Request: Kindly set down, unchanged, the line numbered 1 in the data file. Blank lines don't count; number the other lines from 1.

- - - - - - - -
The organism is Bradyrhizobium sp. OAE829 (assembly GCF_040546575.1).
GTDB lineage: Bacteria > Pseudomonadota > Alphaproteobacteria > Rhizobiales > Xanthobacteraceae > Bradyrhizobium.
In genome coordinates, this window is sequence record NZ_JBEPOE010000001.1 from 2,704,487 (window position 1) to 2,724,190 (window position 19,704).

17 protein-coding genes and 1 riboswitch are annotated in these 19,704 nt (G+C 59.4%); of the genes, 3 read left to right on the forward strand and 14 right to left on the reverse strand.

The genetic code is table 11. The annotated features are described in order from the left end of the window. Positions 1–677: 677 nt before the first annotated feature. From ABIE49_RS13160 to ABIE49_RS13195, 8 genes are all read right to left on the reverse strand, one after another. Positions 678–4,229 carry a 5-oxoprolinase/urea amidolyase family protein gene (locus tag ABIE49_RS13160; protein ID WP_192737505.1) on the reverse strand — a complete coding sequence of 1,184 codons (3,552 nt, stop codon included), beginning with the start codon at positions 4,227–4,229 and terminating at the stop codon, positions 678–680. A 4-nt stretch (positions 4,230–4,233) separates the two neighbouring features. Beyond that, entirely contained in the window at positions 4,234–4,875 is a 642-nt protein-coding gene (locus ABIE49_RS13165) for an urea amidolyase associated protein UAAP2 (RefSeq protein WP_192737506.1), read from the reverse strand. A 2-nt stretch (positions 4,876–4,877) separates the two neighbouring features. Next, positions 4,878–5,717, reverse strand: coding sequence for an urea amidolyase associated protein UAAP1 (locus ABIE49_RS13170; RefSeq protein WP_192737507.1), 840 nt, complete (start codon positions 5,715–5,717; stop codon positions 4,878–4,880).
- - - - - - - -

The organism is Bradyrhizobium sp. OAE829 (assembly GCF_040546575.1).